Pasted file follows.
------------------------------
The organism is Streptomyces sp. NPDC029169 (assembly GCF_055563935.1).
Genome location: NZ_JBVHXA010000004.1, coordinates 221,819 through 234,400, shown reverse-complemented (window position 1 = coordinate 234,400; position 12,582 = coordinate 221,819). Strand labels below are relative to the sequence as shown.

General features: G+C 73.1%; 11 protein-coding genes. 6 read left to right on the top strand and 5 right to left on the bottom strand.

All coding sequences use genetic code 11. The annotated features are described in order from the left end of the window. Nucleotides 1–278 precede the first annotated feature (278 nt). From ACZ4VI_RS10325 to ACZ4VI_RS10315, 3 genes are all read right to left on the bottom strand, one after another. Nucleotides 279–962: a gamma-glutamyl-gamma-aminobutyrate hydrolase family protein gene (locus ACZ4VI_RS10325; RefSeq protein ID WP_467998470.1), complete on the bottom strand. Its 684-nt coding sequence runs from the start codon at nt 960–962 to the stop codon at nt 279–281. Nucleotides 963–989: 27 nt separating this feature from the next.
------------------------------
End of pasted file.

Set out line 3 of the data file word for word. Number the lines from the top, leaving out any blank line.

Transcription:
General features: G+C 73.1%; 11 protein-coding genes. 6 read left to right on the top strand and 5 right to left on the bottom strand.